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Services scheduled for slain 24-year-old L.A. police Officer Juan Diaz

Chris Martin, center, and Ricardo Camacho at a memorial for Juan Jose Diaz
Chris Martin, center, and Ricardo Camacho visit a memorial to Officer Juan Jose Diaz last month at LAPD headquarters.
(Al Seib/Los Angeles Times)

Slain Los Angeles police Officer Juan Jose Diaz will be honored at a memorial service Monday in downtown Los Angeles.

The service will begin at 9 a.m. at the Cathedral of Our Lady of the Angels on West Temple Street. Los Angeles Archbishop Jose Gomez will preside over the bilingual Mass.

Interment will immediately follow at Forest Lawn Hollywood Hills.

Diaz, 24, was fatally shot near a taco stand with his girlfriend and her two brothers in Lincoln Heights shortly after midnight on July 27.

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Moments earlier, the off-duty officer had seen someone tagging a wall and told the person to stop, spurring a confrontation that led to his death, according to law enforcement sources.

A group of young men approached Diaz sometime after the tagging exchange and began threatening him and his friends, the sources said. One of the young men lifted his shirt to reveal a handgun. Diaz and his group tried to hurry to their car and drive away to avoid a violent confrontation, LAPD sources said.

As they got into the vehicle, the gunman opened fire, fatally wounding Diaz and injuring one of his girlfriend’s brothers. Diaz was pronounced dead at the scene.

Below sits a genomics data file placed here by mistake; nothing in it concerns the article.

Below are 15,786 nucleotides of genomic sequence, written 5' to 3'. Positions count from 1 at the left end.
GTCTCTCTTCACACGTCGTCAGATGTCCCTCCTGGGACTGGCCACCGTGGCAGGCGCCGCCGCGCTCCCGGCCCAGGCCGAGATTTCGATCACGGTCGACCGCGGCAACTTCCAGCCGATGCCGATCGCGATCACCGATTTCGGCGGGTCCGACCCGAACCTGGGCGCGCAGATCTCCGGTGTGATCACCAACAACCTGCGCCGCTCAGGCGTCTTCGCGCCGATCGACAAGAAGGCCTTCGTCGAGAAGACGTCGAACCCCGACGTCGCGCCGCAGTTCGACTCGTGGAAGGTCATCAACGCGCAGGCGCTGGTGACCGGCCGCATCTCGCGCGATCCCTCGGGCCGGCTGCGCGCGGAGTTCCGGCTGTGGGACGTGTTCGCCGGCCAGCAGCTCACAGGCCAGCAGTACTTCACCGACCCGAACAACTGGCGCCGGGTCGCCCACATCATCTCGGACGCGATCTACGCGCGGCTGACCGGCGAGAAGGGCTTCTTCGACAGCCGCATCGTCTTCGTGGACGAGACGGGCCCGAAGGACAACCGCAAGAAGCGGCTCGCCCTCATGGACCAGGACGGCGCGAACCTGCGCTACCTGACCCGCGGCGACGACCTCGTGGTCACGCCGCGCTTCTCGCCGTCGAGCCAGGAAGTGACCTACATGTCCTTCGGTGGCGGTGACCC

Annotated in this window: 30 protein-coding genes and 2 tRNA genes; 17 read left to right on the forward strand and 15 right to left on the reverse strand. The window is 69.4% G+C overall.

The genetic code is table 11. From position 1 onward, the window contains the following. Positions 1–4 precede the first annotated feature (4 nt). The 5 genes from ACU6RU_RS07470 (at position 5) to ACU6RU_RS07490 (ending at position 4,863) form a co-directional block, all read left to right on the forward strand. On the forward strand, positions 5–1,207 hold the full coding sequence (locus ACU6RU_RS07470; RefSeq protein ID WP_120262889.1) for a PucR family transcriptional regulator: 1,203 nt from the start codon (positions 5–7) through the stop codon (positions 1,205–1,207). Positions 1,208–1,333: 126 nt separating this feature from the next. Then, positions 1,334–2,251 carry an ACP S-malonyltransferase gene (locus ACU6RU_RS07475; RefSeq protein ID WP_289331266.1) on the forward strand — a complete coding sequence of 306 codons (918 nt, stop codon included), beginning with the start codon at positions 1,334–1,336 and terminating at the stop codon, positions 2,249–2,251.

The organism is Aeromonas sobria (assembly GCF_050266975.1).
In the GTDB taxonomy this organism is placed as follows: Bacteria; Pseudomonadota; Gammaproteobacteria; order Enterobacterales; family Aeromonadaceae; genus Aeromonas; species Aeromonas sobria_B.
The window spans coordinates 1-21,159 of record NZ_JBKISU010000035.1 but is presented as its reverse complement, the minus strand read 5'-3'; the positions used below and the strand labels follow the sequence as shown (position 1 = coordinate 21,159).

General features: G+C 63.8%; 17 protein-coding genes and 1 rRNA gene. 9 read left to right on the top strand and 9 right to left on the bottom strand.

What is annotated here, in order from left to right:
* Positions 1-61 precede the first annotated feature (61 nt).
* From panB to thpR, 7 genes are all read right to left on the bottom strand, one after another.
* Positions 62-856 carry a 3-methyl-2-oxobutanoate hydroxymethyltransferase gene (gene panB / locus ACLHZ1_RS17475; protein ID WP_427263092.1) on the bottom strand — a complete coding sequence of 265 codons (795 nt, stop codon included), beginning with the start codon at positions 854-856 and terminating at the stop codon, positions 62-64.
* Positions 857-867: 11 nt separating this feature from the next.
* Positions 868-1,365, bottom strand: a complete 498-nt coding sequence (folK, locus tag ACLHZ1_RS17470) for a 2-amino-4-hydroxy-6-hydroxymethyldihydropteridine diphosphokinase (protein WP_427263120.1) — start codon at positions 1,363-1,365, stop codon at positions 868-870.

The officer had joined the force two years ago and was assigned to the Special Operations Division, which conducts investigations into department personnel. He had wanted to be a police officer since preschool, a family member told mourners at a vigil last month for Diaz.

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Three suspects — two men and a woman — were arrested Aug. 2 in connection with the shooting. The three were identified as Francisco Talamantes, 23; Cristian Facundo, 20; and Ashlynn Smith, 18, the LAPD said. All three are residents of Temecula. They were arrested on suspicion of murder with a gang allegation, police said.

At the time of the shooting, the gunman claimed allegiance to the Avenues, a once-powerful gang that has lost its grip on Lincoln Heights in the last decade, sources told The Times. The gunman told Diaz and his friends that they were in the gang’s territory.


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